We are familiar with the terms: ‘means to an end’ and ‘an end in itself,’ with the former indicating something is done in order to be led to something else while the latter means that there is only something in something, no something else. It may sound oxymoron to say that every piece of knowledge is an end in itself as well as a means to an end. In other words, every piece of knowledge has as much its own meaning — a purpose to fulfill — as its external linkages. And this purpose to fulfill is the end while the external linkage is the means. A fully-bloomed professional is habituated to understand the end of knowledge but largely misses out the means. But an expert does catch hold of both the end and the means and give due weightage they deserve. Hence, becoming an expert is a journey further and farther ahead from the full-bloom. So, how does one make this journey and become an expert? It is through something I call as Deep Learning.

Deep Learning is understanding “the purpose to full-fill” of a piece of knowledge as well as its “external linkages” in their entirety by acquiring every bit of the knowledge through going deep into its core. Knowledge is shrouded in layers over layers, with each layer adding fruition to your understanding of the knowledge-in-acquisition. As you make this deep-diving into the core with your eyes wide open, you will see the linkages — means — as offshoots from the layers that cover the core. A closer look at the these offshoots will divulge their inalienable connections to the means of other pieces of knowledge around. Furthermore, the layers reflect the characteristics of the core that have congruous or incongruous impacts on the means of adjoining knowledge-area. And the theatre of this process of diving is the profession you are engaged in.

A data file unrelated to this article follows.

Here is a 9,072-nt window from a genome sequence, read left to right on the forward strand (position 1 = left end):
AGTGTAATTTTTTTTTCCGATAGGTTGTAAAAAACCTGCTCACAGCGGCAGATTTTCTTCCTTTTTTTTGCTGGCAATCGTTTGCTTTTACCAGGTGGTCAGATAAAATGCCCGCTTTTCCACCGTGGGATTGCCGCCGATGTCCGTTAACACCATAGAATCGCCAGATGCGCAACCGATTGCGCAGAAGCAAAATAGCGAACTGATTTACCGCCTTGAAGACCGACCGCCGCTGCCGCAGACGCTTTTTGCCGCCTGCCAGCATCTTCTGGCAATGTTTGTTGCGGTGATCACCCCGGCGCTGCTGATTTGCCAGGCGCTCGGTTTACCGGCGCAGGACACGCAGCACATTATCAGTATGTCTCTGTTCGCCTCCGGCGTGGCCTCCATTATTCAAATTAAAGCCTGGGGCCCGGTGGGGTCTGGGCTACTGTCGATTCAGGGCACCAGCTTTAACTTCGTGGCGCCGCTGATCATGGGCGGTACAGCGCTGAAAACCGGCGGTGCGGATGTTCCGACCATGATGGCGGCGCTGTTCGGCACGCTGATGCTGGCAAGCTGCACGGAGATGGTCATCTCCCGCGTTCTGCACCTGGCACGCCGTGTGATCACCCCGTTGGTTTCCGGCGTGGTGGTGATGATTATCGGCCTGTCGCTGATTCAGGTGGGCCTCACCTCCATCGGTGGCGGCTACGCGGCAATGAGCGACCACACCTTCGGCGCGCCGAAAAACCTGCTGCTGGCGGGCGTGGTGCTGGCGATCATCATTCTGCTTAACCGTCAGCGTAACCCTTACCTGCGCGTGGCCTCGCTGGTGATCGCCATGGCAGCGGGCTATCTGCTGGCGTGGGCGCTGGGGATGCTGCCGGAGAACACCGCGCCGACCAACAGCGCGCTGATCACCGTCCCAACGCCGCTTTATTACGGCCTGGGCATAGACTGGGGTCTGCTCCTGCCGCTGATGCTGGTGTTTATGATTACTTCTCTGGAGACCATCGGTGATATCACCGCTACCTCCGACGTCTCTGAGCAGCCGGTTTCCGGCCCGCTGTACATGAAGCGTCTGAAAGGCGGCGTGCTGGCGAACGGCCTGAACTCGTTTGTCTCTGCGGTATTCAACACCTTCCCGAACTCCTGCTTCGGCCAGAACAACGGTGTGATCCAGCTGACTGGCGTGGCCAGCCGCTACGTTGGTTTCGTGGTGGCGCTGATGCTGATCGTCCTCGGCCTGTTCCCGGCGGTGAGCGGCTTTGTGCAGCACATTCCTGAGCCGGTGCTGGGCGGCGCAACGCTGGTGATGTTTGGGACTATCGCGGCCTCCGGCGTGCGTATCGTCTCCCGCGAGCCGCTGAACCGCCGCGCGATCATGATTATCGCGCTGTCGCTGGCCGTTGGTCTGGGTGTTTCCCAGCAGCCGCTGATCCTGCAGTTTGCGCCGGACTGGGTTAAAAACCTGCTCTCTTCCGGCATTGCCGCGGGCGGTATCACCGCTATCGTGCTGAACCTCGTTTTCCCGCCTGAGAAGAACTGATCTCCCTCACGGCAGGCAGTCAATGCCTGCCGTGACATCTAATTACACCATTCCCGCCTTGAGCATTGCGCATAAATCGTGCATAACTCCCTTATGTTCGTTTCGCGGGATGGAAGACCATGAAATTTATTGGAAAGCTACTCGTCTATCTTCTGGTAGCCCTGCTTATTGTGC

Deep Learning takes a man to the core where crux of the matter is placed. In this process, not only does he understand the end but the means also. The crux of the matter, the layers of and the offshoots from a piece of knowledge together form expertise, and one who possesses them is an expert. This deep and wide diving out to the core is the journey that one needs to undertake to become an expert. You are tracked to add the remaining layers of knowledge as you progress in your profession, but to become an expert, you need to take the journey of Deep Learning.

Crohn’s disease happens deep inside the gastrointestinal tract, which can be studied and understood through internal examination and biopsy, but there are linkages —means — like a person’s overall vitality, facial expressions, etc. based on which an expert like Philip Augustine can quickly read the crux and diagnose the disease. Reading the subtle elements of leg movements, along with layering and offshoot factors like easiness of or difficulty in other bodily movements, can make an expert like Dr. Simon to do a quick diagnosis of the problem in the bones, so does identifying of and reading from an incongruent sound alert the expert in a mechanical engineer. In all these cases, the expertise, i.e., the end and the means of knowledge, acquired through Deep Learning makes them experts. Dive down to the end of the end and the means of the knowledge at stake and become a Deeply-Learnt person, for that is the way to become an expert.

Leave a Reply

Fill in your details below or click an icon to log in: Logo

You are commenting using your account. Log Out /  Change )

Twitter picture

You are commenting using your Twitter account. Log Out /  Change )

Facebook photo

You are commenting using your Facebook account. Log Out /  Change )

Connecting to %s

%d bloggers like this: